The Economist on Canada: Criticism from Mother England Stings

8 01 2010

The Economist used to have a favourable impression of Canada. Think of the famous 2003 cover image of a cool Canadian moose wearing sunglasses. Alas, the Canadian chic is wearing thin with the London-based magazine. The sunglasses are off and the moose has been shot and carved up for meat. This week’s issue is very critical of the decision of the Harper’s government to prorogue parliament.

For Canadian reaction to the Economist‘s comments on suspension of parliament, see here, here, and here. The Economist‘s condemnation is getting a lot of press in Canada. Perhaps this is because the British magazine once condemned Paul Martin as “Mr Dithers” and endorsed Harper in 2006 and 2008. I also think that Canadians are stung by the fact a publication in Britain, which is the fountainhead of our political institutions, has suggested that the actions of our Prime Minister fly in the face of constitutional convention. Many Canadians may dimly remember from high school the part of the British North America Act 1867 that reads: “Whereas the Provinces of Canada, Nova Scotia, and New Brunswick have expressed their Desire to be federally united into One Dominion under the Crown of the United Kingdom of Great Britain and Ireland, with a Constitution similar in Principle to that of the United Kingdom…”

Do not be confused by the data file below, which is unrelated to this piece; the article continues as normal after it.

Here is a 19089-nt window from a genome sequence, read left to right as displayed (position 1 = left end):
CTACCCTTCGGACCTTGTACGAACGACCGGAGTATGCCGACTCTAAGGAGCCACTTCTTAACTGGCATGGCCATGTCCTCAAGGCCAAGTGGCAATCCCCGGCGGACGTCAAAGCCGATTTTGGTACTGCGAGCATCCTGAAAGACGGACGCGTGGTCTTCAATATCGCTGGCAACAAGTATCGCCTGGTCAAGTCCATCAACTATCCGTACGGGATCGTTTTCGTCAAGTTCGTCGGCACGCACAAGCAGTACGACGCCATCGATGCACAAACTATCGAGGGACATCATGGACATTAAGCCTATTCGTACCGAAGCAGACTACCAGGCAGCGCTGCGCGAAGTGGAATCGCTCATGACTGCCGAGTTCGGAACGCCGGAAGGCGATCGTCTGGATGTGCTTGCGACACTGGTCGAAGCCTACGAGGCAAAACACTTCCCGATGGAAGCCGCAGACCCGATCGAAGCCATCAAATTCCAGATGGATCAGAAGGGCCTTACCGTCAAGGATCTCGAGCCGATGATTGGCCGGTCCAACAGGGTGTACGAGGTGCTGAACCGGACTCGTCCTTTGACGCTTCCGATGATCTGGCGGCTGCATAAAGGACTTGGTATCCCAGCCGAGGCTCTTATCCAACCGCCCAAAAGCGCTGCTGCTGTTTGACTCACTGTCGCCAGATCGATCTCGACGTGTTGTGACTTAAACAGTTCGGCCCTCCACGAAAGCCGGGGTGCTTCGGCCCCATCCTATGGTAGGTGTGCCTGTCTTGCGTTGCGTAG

I don’t agree with the decision to prorogue parliament. However, it disturbs me that in 2010, the opinion of a British publication could carry so much weight in Canada. Is this colonial cringe?